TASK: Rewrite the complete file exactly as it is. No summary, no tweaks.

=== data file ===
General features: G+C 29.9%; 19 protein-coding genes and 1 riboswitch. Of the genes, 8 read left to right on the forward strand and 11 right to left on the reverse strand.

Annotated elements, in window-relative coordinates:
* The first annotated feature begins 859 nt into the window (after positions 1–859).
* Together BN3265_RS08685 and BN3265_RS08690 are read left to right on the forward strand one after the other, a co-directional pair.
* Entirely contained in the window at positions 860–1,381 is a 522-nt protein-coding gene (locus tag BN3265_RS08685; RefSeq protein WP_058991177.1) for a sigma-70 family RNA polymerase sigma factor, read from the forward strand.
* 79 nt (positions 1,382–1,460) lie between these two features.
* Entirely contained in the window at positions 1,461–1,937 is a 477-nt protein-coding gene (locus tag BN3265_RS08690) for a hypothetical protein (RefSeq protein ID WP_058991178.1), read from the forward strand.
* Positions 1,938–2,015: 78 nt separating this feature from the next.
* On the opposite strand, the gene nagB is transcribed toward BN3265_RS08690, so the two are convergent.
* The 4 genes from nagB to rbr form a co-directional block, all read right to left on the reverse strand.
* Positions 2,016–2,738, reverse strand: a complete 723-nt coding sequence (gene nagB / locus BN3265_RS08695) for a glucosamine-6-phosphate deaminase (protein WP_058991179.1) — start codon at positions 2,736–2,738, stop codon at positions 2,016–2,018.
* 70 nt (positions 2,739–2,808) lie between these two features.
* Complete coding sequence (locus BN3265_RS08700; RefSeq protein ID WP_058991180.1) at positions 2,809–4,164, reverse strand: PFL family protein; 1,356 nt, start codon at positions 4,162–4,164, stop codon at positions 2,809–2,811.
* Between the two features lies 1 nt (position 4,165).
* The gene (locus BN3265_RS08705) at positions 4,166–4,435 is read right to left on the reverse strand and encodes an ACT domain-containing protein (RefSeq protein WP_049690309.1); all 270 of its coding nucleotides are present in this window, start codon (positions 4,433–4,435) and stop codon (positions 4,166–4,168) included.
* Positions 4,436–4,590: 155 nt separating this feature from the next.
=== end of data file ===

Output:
General features: G+C 29.9%; 19 protein-coding genes and 1 riboswitch. Of the genes, 8 read left to right on the forward strand and 11 right to left on the reverse strand.

Annotated elements, in window-relative coordinates:
* The first annotated feature begins 859 nt into the window (after positions 1–859).
* Together BN3265_RS08685 and BN3265_RS08690 are read left to right on the forward strand one after the other, a co-directional pair.
* Entirely contained in the window at positions 860–1,381 is a 522-nt protein-coding gene (locus tag BN3265_RS08685; RefSeq protein WP_058991177.1) for a sigma-70 family RNA polymerase sigma factor, read from the forward strand.
* 79 nt (positions 1,382–1,460) lie between these two features.
* Entirely contained in the window at positions 1,461–1,937 is a 477-nt protein-coding gene (locus tag BN3265_RS08690) for a hypothetical protein (RefSeq protein ID WP_058991178.1), read from the forward strand.
* Positions 1,938–2,015: 78 nt separating this feature from the next.
* On the opposite strand, the gene nagB is transcribed toward BN3265_RS08690, so the two are convergent.
* The 4 genes from nagB to rbr form a co-directional block, all read right to left on the reverse strand.
* Positions 2,016–2,738, reverse strand: a complete 723-nt coding sequence (gene nagB / locus BN3265_RS08695) for a glucosamine-6-phosphate deaminase (protein WP_058991179.1) — start codon at positions 2,736–2,738, stop codon at positions 2,016–2,018.
* 70 nt (positions 2,739–2,808) lie between these two features.
* Complete coding sequence (locus BN3265_RS08700; RefSeq protein ID WP_058991180.1) at positions 2,809–4,164, reverse strand: PFL family protein; 1,356 nt, start codon at positions 4,162–4,164, stop codon at positions 2,809–2,811.
* Between the two features lies 1 nt (position 4,165).
* The gene (locus BN3265_RS08705) at positions 4,166–4,435 is read right to left on the reverse strand and encodes an ACT domain-containing protein (RefSeq protein WP_049690309.1); all 270 of its coding nucleotides are present in this window, start codon (positions 4,433–4,435) and stop codon (positions 4,166–4,168) included.
* Positions 4,436–4,590: 155 nt separating this feature from the next.